Home » Broadband Speed »Competition »Consumer News »Dish Network »Internet Overcharging »Rural Broadband »Wireless Broadband » Currently Reading:

Dish Network Planning Nationwide 5Mbps Satellite Broadband Service

Dish Network is planning to introduce 5Mbps nationwide satellite broadband service after its partner company EchoStar successfully launched the satellite that will host the new service.

Bloomberg News reports Dish will introduce the service in late September or October this year and intends to market it in areas where DSL or cable broadband has been spotty or unavailable.

Dish’s broadband service will use its new EchoStar 17 satellite launched in July. The satellite can technically support download speeds up to 15Mbps, but Dish wants to start with slower speeds to maximize the number of potential customers the satellite can accommodate, which the company estimates can be as high as two million.

With an estimated 8-10 million Americans currently bypassed by broadband, Dish may have little trouble establishing a substantial customer base, if the service works as advertised. Past satellite broadband ventures have traditionally offered slow speeds and draconian “fair usage policies” which strictly limit how much customers can use the service.  The services are not cheap either.

EchoStar’s vice president of investor relations Deepak Dutt said the newest generation of satellite broadband services offer much faster service and higher capacity by an order of magnitude. But average usage per subscriber has also risen, providing a challenge for satellite broadband providers that may lack the capacity to sustain high bandwidth content, especially streaming video.

Dish already offers up to 12Mbps satellite broadband through a marketing partnership with Carlsbad, Calif.-based ViaSat, Inc. But ViaSat’s service is limited to certain geographic regions in the United States. Dish insiders say their service with EchoStar will compliment, not replace their deal with ViaSat, and will expand coverage nationwide.

The combination of broadband and satellite television may make it possible for Dish to sell new bundled packages that can compete with phone and cable companies. Dish also claims to be waiting for Federal Communications Commission approval to use its wireless spectrum to offer mobile Internet and phone service, which could also be included in a future bundled offer.

Currently there are 2 comments on this Article:

  1. Shane says:

    What mechanism are they using for upload communication? With the current proliferation of VoIP, VPNs, ‘cloud services’, and P2P, the lack of a viable upload communication channel could be a serious drawback.

  2. Name says:

    The same as current satellite providers Hughesnet and Viasat, it’s a two-way satellite (it transmits and receives with no landline required). The service Dish is offering is the Hughesnet upgrade. I don’t know why no articles on the subject mention that. The latency, high price, and data caps are the major limiting factors in the service. Satellite was my only viable option, it sucks, no matter how they dress it up. I am considering going to 3G service from Millenicom since Verizon just put up a new tower almost in range, depending on how the Hughesnet upgrade looks. I don’t like paying $60 to $70 for it, but I have no choice, since the only providers are that price.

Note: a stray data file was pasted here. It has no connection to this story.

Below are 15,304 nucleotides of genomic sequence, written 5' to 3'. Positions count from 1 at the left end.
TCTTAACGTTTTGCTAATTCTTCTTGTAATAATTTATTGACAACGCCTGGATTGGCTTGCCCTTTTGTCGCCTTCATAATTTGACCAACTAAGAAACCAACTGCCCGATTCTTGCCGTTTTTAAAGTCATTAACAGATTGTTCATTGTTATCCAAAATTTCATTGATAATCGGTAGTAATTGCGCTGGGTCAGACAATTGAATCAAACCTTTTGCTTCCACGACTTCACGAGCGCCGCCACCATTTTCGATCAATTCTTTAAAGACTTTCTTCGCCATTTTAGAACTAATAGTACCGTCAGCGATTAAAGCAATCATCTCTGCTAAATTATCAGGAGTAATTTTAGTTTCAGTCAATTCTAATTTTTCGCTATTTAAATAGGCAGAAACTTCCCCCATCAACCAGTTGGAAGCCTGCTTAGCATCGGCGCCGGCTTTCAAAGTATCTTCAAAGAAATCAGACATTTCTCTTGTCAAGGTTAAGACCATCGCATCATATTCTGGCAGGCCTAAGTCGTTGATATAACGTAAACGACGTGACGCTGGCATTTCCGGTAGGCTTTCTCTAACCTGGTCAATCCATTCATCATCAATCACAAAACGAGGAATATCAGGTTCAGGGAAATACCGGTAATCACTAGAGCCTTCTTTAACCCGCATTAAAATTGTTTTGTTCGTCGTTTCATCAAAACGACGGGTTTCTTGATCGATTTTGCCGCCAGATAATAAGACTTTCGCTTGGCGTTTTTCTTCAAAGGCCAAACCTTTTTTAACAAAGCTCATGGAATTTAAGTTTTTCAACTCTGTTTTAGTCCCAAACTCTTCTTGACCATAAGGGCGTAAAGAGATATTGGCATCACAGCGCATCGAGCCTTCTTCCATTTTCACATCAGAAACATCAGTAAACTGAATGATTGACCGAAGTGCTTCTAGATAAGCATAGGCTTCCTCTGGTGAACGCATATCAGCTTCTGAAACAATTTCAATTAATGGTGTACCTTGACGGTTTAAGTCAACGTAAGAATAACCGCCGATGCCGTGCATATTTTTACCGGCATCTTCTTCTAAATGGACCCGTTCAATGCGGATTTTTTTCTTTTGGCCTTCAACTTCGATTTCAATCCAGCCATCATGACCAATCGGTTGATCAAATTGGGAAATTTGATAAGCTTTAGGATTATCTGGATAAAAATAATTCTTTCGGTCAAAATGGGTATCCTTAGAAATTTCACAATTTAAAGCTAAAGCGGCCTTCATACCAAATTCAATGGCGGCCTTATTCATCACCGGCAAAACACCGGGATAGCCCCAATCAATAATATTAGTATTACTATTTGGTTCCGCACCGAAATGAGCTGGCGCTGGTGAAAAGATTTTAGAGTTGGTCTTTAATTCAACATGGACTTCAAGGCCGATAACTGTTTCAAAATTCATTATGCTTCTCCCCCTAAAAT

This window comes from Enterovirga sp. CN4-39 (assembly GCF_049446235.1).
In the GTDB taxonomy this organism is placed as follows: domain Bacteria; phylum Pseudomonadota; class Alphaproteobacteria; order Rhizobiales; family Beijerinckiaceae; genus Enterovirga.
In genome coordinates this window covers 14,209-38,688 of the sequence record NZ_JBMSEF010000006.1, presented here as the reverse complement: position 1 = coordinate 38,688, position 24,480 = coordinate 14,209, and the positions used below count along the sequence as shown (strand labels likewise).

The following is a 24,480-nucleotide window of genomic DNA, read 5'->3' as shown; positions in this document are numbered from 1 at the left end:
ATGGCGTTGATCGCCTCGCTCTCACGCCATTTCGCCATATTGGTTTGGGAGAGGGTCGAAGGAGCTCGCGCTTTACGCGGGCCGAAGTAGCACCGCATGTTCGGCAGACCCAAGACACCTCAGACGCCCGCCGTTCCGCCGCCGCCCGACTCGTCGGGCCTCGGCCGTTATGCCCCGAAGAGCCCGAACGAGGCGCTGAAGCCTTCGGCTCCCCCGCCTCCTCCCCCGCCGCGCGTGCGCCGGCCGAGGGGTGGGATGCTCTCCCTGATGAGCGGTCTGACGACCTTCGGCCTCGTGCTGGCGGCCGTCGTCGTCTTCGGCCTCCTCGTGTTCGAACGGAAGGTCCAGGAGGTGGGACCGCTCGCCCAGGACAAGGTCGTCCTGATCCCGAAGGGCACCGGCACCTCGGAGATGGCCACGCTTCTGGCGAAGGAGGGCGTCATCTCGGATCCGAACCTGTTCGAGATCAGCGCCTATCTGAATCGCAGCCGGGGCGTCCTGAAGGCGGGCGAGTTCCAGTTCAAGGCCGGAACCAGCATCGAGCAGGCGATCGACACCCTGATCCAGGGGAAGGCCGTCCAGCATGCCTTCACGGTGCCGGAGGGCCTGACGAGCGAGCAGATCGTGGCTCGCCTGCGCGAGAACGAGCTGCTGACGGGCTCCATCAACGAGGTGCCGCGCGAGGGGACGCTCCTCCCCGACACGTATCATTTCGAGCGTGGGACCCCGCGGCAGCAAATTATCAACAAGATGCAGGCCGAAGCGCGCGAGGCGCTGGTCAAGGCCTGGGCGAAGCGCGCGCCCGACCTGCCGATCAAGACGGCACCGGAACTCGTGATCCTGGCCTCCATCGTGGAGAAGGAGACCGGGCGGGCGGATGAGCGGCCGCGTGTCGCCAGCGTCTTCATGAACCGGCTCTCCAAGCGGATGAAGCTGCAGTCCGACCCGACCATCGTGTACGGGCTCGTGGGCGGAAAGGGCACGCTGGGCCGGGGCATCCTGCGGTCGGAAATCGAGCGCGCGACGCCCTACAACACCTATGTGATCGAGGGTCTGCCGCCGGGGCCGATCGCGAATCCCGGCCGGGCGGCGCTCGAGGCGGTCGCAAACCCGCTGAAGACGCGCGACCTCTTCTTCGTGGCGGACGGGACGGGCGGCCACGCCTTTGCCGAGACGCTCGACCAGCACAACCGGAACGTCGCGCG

Search This Site:

Contributions:

Recent Comments:

  • feather bed: Quality articles or reviews is the important to attract the viewers to pay a visit the website, that's what this website is providing....
  • Ralph: I absolutely love this comment, “As we’ve said before, the speed tests are the result of self-selected, self-reported samples,” Page said. “People who...
  • onlinehairclinic: Some infectionhs such aas fungal infections of the scalp, an underlying diseaselike diabetes orr lupus, scarring due to wearing pigtails, coornrows o...
  • Dekay: I was one of those unlucky Millenicom customers who just had their plan ($90/month) abruptly terminated. To get the same plan through Verizon would co...
  • Damian: Thank you for this article. I am currently with Comcast and have 50 Mbps internet speeds. I pump out a monthly average of 600 GB of data usage each m...
  • AustinTX: It's almost like Comcast has a crack team to identify anyone who is getting close to exposing them... and then giving them the push they need to go co...
  • James Cieloha: I prefer that the FCC comes with the idea of the most severe stiffest punishment handed down from the FCC being called the euthanization death penalty...
  • BobInIllinois: As a licensed CPA and auditor, this is very shocking, but very believable when one works for a Big CPA firm. I worked at a small firm, so this kind o...
  • Haiyez: I just got off the phone. I have U450 & Max Plus internet. I was paying $140 a month. The promo is over and now it's about $200 a month. Bes...
  • Fred Pilot: When a service provider views its customers as adversaries, an act like this is construed as enemy action, resulting in the blow up reported here....
  • Atreidae: That's if you live in a "class 1" area. I'm still well withn "metro melbourne" yet my exchange only has Telstra ports and their considered regional. S...
  • LoomsinJune: " I told her that I will just go ahead and cancel my service and sign up with Time Warner and she seemed more than happy to do that than offer to drop...

Your Account: